02 I'm A Boy by CharlieSlick
"I'm a Boy" was written at a time when I was accepting the immaturity of being a boy. The lyrics were styled to be like a dirty limerick you'd hear on the playground. I wrote them at work when I didn't have any instruments, so they can really be sung over any music. a majority of the lyrics I wrote for "Edward Murphy" could really go over any music--written more for the rhythm than the notes.
I was inspired to write a song about being a boy by the song "boy's keep swinging" by david bowie.
My version is my answer to his tongue in cheek view of being a boy. Mine is a bit more dark but I feel they both have the same vibe.
Musically, it's as simple as it gets. If you were to listen to "I know you love my synthesizers" followed by "now you've got your lasers on me" and then "I'm a boy", you see my steady movement to less notes. I felt that less notes made me less 80's and also different from the washy lush synthesizer "pads" that Electronic bands were using at the time. So I went with just A C D octaves, no chords, and a simple ascending lead. The lead kind of tells you, based on the key it's in, that when you hear an A bass note, it implies an A minor chord, but because a full chord is never played, its less heavy handed.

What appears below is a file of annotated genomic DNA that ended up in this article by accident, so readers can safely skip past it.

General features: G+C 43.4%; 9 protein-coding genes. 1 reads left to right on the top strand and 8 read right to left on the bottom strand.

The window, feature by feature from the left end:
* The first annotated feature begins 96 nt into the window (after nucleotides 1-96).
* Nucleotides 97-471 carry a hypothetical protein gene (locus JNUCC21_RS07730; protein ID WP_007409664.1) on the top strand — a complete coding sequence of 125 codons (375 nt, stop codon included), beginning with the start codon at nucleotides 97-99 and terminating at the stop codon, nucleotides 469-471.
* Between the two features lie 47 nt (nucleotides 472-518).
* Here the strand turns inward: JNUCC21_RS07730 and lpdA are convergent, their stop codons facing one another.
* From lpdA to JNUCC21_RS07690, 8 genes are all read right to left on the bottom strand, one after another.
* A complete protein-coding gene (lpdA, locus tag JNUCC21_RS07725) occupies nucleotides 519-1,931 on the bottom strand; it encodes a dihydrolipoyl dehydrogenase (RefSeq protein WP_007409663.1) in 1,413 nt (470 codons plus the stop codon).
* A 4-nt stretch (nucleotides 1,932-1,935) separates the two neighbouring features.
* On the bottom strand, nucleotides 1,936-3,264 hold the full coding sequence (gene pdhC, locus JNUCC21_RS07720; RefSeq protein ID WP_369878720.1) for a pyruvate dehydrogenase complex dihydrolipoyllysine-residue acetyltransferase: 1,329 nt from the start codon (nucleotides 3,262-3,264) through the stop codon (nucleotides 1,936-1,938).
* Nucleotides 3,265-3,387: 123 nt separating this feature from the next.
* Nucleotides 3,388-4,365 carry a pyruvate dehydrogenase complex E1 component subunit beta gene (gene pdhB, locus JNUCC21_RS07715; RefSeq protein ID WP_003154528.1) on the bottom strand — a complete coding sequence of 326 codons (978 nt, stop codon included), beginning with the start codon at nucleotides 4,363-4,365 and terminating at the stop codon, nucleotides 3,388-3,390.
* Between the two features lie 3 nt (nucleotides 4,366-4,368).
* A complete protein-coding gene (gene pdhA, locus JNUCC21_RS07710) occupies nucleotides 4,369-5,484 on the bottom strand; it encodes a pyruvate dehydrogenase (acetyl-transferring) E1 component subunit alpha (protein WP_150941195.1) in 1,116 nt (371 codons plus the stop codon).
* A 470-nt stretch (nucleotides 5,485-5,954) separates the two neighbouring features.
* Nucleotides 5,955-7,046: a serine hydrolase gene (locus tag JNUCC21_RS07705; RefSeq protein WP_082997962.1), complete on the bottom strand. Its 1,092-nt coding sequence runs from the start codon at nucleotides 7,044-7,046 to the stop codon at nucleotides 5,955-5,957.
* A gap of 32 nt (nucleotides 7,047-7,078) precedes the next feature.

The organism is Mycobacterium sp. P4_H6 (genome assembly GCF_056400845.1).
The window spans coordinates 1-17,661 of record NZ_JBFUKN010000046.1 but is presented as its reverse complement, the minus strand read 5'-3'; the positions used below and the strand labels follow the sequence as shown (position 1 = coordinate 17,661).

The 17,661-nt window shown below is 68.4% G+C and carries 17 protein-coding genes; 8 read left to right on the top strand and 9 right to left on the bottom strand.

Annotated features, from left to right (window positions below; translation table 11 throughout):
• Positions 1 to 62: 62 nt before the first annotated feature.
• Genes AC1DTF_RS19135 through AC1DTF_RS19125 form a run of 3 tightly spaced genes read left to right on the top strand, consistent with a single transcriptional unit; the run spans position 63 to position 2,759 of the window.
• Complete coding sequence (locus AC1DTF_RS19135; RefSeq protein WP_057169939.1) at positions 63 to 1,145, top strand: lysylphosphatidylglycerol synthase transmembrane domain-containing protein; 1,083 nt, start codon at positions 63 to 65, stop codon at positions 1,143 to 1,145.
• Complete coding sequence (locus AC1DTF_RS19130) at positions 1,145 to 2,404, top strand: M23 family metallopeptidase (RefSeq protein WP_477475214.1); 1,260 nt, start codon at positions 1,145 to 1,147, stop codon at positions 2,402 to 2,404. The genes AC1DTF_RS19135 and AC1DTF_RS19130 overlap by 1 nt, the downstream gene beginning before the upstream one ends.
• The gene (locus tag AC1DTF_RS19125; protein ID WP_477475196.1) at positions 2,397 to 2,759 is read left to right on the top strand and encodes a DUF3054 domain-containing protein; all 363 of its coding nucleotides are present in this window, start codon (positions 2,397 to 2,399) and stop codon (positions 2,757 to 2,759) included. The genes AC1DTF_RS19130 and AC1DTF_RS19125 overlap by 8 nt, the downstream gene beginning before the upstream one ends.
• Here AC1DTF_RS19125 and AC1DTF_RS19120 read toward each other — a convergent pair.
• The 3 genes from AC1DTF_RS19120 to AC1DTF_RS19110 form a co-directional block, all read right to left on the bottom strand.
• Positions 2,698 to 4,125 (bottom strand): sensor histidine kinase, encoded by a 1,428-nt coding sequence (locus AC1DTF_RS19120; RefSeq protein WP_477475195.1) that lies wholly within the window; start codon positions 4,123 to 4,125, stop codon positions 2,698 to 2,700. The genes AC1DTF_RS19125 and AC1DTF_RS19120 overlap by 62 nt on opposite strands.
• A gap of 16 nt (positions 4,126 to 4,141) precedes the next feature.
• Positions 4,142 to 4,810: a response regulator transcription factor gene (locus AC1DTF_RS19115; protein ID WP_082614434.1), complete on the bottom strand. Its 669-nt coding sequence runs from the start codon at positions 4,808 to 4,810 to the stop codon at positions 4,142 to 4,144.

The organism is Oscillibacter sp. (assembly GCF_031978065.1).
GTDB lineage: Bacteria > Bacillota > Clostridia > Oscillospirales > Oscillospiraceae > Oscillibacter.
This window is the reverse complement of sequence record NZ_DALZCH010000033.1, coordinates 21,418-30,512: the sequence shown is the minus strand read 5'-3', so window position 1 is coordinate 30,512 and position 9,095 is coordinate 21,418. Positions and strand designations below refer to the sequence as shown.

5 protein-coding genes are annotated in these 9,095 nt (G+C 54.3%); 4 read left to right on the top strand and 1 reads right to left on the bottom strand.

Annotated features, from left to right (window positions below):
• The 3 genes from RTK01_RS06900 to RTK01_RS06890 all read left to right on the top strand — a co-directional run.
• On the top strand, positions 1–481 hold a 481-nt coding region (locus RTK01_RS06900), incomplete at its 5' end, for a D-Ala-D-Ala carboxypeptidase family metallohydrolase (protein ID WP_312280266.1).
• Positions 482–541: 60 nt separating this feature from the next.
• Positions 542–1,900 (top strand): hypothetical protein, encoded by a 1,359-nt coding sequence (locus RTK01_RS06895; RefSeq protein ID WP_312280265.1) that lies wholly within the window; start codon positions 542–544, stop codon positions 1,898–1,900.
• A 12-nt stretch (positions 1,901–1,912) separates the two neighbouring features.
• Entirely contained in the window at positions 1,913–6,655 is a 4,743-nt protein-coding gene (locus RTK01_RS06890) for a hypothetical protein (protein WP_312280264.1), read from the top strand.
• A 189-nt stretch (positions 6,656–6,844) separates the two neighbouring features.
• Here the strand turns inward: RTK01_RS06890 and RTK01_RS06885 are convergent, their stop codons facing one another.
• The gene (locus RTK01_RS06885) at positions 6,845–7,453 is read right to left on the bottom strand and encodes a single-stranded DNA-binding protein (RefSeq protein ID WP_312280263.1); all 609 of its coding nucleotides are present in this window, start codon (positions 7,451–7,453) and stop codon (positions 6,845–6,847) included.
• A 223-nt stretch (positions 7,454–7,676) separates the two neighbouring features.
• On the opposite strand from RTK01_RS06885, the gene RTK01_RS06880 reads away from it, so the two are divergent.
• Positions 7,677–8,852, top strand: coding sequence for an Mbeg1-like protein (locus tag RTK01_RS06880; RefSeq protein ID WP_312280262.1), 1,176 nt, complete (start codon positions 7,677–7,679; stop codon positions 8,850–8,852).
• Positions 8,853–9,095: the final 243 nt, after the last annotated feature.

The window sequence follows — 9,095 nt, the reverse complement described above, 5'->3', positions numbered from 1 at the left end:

but all in all, The music is really just a rhythmic spoon to feed you the lyrics.
The song was actually demoed in the style of stuff that Lord of the Yum Yum and Forest (ghost laws and boro) were doing--loops.
Lazy boy (I'm a boy demo) by CharlieSlick
In this version there is a lost verse about being a leader. In the finally album version, it's replaced by a sort of "bridge" in the form of "take this world, sell our souls, and place it on the foot of pretty girl". That line takes the song from a throw away goof--which the demo is, to serious critique of myself and Men. I can't really say whether that was intentional or not.
I choose to demo the lyrics in this manner because I'd settle on not actually using the lyrics--they were to ridiculous, but later I changed my mind when they seemed all to appropriate for the person I was becoming for "edward murphy".
Homo-erotic undertones about "touching the wood" were not written so intentionally, I was speaking earnestly about what I like to do at the hardware store.